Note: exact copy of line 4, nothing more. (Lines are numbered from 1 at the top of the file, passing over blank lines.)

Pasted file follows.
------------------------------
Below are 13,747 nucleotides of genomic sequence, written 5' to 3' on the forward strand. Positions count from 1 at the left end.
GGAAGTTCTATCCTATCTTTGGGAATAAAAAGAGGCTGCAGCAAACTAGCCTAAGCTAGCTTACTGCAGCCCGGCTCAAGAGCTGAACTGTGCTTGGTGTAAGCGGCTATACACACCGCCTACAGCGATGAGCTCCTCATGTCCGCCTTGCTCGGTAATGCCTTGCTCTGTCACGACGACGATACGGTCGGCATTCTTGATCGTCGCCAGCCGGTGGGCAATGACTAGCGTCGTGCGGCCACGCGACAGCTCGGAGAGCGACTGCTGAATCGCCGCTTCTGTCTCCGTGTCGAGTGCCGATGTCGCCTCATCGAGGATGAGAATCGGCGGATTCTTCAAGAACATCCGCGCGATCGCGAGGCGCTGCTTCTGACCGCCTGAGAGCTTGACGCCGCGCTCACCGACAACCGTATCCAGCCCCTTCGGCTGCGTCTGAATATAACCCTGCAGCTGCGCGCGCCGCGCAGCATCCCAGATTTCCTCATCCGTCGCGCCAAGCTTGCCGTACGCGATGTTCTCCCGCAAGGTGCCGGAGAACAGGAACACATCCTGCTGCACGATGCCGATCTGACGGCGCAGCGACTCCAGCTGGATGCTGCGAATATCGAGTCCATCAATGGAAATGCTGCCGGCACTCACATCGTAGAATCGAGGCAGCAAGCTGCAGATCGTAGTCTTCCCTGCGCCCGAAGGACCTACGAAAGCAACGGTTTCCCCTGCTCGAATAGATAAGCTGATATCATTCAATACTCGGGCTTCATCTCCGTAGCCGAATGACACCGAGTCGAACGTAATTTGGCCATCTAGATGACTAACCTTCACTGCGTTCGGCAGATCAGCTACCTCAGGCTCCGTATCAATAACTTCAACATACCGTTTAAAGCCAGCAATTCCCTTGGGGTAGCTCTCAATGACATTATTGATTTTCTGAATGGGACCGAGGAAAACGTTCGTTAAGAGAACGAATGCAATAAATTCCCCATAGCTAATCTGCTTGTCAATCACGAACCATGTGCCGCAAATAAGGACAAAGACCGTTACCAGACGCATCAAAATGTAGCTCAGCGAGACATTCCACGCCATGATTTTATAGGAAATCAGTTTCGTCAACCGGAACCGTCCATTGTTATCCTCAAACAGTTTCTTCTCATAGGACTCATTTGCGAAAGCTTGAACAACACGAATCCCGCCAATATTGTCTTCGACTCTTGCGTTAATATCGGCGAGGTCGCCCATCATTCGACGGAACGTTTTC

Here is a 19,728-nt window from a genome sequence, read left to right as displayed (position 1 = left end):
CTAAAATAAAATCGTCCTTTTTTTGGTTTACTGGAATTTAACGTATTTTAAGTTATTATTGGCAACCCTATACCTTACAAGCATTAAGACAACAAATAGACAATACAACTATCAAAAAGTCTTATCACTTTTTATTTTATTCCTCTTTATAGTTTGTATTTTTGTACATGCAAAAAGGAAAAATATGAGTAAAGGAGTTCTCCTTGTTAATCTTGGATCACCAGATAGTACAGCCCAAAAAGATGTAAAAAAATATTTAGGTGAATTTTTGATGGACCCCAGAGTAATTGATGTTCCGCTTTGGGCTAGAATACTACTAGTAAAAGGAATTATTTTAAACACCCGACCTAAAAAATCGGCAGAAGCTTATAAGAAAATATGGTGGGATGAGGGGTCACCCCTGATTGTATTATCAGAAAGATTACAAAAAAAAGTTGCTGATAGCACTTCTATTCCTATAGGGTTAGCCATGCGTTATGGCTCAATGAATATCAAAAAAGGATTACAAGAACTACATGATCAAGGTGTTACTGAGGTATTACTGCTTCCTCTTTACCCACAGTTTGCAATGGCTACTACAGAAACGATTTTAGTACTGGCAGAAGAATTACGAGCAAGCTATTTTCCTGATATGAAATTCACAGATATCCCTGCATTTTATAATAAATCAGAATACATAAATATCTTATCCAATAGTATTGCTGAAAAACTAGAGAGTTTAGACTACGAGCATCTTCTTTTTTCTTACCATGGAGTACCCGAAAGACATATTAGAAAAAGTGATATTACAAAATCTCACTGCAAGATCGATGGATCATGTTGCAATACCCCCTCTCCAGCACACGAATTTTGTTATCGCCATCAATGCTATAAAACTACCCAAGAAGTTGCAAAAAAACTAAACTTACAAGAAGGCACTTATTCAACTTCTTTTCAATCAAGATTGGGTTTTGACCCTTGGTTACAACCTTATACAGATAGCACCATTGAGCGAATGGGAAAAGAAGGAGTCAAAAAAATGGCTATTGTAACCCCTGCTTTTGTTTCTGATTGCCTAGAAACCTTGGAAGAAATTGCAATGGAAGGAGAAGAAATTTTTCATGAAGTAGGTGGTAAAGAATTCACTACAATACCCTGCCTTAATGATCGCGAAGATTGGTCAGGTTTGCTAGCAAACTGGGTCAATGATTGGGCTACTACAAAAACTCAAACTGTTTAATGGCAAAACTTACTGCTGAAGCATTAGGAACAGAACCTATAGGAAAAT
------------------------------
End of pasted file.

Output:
CTAAAATAAAATCGTCCTTTTTTTGGTTTACTGGAATTTAACGTATTTTAAGTTATTATTGGCAACCCTATACCTTACAAGCATTAAGACAACAAATAGACAATACAACTATCAAAAAGTCTTATCACTTTTTATTTTATTCCTCTTTATAGTTTGTATTTTTGTACATGCAAAAAGGAAAAATATGAGTAAAGGAGTTCTCCTTGTTAATCTTGGATCACCAGATAGTACAGCCCAAAAAGATGTAAAAAAATATTTAGGTGAATTTTTGATGGACCCCAGAGTAATTGATGTTCCGCTTTGGGCTAGAATACTACTAGTAAAAGGAATTATTTTAAACACCCGACCTAAAAAATCGGCAGAAGCTTATAAGAAAATATGGTGGGATGAGGGGTCACCCCTGATTGTATTATCAGAAAGATTACAAAAAAAAGTTGCTGATAGCACTTCTATTCCTATAGGGTTAGCCATGCGTTATGGCTCAATGAATATCAAAAAAGGATTACAAGAACTACATGATCAAGGTGTTACTGAGGTATTACTGCTTCCTCTTTACCCACAGTTTGCAATGGCTACTACAGAAACGATTTTAGTACTGGCAGAAGAATTACGAGCAAGCTATTTTCCTGATATGAAATTCACAGATATCCCTGCATTTTATAATAAATCAGAATACATAAATATCTTATCCAATAGTATTGCTGAAAAACTAGAGAGTTTAGACTACGAGCATCTTCTTTTTTCTTACCATGGAGTACCCGAAAGACATATTAGAAAAAGTGATATTACAAAATCTCACTGCAAGATCGATGGATCATGTTGCAATACCCCCTCTCCAGCACACGAATTTTGTTATCGCCATCAATGCTATAAAACTACCCAAGAAGTTGCAAAAAAACTAAACTTACAAGAAGGCACTTATTCAACTTCTTTTCAATCAAGATTGGGTTTTGACCCTTGGTTACAACCTTATACAGATAGCACCATTGAGCGAATGGGAAAAGAAGGAGTCAAAAAAATGGCTATTGTAACCCCTGCTTTTGTTTCTGATTGCCTAGAAACCTTGGAAGAAATTGCAATGGAAGGAGAAGAAATTTTTCATGAAGTAGGTGGTAAAGAATTCACTACAATACCCTGCCTTAATGATCGCGAAGATTGGTCAGGTTTGCTAGCAAACTGGGTCAATGATTGGGCTACTACAAAAACTCAAACTGTTTAATGGCAAAACTTACTGCTGAAGCATTAGGAACAGAACCTATAGGAAAAT